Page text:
There are some awkward elements that a general public probably won’t notice or find disturbing such as the placement of a freight elevator that directly opens into the permanent collection gallery, or the location of ‘exit’ signs extremely close to wall mounted artifacts. Overall, though there is great attention to detail in terms of how the objects are mounted and displayed. Beautifully minimal glass vitrines, custom mounts and impeccable exhibit lighting (a combination of in case and ex case lighting) allow the collection of Islamic artifacts to really shine. A bit more interpretation around key artifacts would have been nice, but for a museum visitor like myself who just likes to wander around and look at stunning objects this was an excellent experience. As the winter chill sets in, I’d highly recommend spending a few hours wandering the galleries then getting a bite at the restaurant. It’s worth the jaunt up.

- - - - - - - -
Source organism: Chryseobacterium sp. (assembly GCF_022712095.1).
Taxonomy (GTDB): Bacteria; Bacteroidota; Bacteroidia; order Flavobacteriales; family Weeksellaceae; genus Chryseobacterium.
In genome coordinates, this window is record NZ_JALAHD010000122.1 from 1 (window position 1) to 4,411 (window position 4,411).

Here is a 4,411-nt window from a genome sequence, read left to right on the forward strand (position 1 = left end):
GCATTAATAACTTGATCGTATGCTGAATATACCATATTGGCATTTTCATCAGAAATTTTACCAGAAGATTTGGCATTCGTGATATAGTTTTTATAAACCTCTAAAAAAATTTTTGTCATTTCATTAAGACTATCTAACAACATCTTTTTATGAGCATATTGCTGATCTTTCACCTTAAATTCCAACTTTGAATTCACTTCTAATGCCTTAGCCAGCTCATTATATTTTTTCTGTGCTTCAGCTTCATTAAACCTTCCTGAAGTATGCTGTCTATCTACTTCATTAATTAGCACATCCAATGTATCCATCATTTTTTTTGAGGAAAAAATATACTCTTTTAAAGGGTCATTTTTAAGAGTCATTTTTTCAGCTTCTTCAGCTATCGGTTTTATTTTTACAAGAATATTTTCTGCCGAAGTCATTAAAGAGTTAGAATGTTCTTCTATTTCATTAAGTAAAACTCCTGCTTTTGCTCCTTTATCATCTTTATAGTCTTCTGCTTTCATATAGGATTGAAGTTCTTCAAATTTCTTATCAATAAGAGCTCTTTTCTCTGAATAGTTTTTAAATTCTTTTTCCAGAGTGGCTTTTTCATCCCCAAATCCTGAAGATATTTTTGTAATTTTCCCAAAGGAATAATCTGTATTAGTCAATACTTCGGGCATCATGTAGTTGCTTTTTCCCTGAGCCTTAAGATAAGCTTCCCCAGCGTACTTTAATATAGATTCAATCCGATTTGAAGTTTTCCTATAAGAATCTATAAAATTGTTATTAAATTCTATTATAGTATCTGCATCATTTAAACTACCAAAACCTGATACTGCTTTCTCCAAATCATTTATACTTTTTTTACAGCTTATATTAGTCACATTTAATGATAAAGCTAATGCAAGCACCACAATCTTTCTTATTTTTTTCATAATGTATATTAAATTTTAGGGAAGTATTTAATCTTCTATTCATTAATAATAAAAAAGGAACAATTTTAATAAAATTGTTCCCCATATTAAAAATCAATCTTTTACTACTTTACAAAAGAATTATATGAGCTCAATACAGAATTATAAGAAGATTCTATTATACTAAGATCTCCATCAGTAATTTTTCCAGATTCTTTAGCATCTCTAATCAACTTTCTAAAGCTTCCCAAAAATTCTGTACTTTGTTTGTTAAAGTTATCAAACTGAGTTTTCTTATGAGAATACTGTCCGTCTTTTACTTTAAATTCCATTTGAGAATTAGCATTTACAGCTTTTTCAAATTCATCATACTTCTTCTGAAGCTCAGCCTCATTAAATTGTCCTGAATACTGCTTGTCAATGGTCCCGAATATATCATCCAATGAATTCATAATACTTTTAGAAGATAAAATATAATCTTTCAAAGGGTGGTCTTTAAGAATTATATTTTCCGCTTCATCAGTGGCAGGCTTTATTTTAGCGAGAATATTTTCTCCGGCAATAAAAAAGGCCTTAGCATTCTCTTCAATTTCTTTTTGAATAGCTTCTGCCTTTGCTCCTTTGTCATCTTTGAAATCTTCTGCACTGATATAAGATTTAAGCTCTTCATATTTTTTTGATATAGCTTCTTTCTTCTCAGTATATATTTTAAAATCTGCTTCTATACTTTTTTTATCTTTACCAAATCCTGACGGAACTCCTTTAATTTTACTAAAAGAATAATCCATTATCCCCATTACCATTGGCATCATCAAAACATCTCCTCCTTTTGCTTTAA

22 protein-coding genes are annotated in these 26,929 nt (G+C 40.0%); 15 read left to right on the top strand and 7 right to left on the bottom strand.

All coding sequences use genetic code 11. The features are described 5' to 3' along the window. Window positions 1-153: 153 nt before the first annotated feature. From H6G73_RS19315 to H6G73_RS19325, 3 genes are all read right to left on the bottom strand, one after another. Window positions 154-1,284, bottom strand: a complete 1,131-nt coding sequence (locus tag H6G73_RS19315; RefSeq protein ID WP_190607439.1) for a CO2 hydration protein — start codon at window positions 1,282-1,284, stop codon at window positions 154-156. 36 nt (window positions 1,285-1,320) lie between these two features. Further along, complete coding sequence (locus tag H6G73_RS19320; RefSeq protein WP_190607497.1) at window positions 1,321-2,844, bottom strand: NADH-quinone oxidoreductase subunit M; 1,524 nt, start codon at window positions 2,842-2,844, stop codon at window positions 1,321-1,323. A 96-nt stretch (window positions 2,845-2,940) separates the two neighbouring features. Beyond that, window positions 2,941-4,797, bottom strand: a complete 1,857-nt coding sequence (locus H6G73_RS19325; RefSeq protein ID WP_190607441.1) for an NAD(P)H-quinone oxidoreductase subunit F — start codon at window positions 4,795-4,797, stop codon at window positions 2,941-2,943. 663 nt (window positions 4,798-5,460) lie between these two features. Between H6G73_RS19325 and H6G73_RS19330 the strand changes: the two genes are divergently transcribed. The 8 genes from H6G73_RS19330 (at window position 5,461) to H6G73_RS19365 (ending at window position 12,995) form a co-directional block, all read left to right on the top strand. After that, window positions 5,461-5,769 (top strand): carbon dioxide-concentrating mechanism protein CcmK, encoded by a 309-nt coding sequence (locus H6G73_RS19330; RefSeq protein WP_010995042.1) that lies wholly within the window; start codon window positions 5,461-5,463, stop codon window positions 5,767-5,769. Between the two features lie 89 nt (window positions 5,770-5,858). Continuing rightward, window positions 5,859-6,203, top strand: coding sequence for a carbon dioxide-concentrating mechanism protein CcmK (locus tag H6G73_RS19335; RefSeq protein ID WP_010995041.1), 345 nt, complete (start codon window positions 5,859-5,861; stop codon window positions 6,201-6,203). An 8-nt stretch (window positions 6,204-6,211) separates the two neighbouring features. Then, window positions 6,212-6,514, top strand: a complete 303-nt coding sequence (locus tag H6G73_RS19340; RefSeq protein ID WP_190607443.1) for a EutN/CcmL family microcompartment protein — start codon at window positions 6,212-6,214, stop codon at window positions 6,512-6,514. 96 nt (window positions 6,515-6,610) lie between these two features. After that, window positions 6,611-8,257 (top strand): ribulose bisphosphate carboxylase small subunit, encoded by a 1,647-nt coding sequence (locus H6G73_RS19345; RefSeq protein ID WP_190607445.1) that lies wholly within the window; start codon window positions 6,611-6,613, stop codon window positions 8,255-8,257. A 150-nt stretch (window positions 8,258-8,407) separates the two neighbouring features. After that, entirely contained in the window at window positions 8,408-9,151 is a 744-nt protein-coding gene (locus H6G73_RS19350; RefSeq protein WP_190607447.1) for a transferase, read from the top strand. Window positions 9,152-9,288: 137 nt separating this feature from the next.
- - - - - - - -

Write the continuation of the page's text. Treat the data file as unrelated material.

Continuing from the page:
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Oh right, Guggenheim Abu Dhabi

So I went to the VIP Preview exhibition, Seeing Through Light: Selections from the Guggenheim Abu Dhabi Collection, a couple weeks ago. It was an exhibition of works on loan from other Guggenheim outposts as well as 19 pieces acquired for the permanent collection of the under construction Abu Dhabi version. I basically remember two things about the show – the long drive from Dubai, and Yayoi Kusama’s Infinity Mirrored Room (below). This was the piece that caused all the long lines when a version was presented at David Zwirner Gallery in NYC in 2013.